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Meditation and Mao
A young man, garbed in a bright tunic of orange silk, sat in the classic lotus posture of meditation, eyes closed. The room, filled with the heavy scent of burning incense, was dimly lighted by two large candles. Slowly, almost reluctantly, the young man—a graduate student at one of the well-known universities in the United States and an American—opened his eyes. With ceremonial dignity he lifted his tunic over his head and placed it on the floor.
Breast bare now, he lighted a torch, solemnly applied the flames to his chest, face, eyes, hair. He was not burned. Like Shadrach, Meshach, and Abed-nego, he had not even "the smell of fire" Dan. 3:27; on him.
This dramatic incident was the highlight of a Buddhist marriage ceremony performed in San Francisco recently. Both bride and bridegroom were Caucasian, not Oriental. Both came from prominent West Coast families; both were highly intelligent and idealistic young Americans. The episode illustrates an increasing phenomenon of American campus life—the turning away from Christian orthodoxy and the seeking of solace in Oriental religion. "Meditation and Mao" someone called this growing trend, though the two are, of course, antithetical since dialectical materialism, even as interpreted by Chairman Mao, leaves no room for such spiritual values as are embraced by Buddhist or Vedic mysticism. The campuses, shaken by the violence of the new left, are at least as entranced by Hindu gurus and Buddhist Zen masters. Even calisthenics yields to karate. Why? What is this all about?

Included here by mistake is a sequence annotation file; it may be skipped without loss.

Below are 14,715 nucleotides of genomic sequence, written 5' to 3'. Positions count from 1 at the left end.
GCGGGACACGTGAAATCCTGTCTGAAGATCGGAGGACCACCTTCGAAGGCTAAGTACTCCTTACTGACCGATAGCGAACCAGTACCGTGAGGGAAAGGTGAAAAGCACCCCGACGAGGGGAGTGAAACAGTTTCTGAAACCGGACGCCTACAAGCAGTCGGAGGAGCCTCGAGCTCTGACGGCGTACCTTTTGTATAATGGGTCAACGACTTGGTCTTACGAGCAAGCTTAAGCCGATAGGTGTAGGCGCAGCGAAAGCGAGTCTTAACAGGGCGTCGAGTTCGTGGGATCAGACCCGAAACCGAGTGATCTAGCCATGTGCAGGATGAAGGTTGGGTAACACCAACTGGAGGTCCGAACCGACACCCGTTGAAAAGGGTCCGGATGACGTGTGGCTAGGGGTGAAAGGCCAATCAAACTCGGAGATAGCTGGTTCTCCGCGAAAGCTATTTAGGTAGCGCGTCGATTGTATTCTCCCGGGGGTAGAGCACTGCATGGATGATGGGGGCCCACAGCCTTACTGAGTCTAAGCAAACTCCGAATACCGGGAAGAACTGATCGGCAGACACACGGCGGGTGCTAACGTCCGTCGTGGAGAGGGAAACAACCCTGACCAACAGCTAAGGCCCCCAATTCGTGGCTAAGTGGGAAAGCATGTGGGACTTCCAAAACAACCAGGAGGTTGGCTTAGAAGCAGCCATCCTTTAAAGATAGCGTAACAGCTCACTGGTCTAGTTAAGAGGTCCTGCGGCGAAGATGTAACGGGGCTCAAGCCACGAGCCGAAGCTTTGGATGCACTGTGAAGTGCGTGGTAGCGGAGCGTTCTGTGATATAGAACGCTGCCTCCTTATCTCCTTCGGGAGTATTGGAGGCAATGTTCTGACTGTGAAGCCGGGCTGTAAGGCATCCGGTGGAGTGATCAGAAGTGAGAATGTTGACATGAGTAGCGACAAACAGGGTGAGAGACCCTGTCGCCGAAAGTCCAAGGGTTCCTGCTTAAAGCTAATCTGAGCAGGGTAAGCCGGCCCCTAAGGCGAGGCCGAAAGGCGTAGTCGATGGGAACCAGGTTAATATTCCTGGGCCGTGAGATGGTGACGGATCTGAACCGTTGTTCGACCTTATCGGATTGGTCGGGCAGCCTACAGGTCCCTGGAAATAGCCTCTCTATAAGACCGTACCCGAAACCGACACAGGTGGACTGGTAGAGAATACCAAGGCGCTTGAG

Meditation and Mao
HOWARD PALFREY JONES
GEORGE ELDREDGE HAMLIN, JR.
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ROSALYN B. MILLER
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Peter J. Henniker-Heaton
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Jessie Louise Salls
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Alan A. Aylwin
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Lona Belle Ingwerson with contributions from Donald W. Ingwerson
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Vernon C. Weston
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Janeve Warren Whalley with contributions from David L. Whalley
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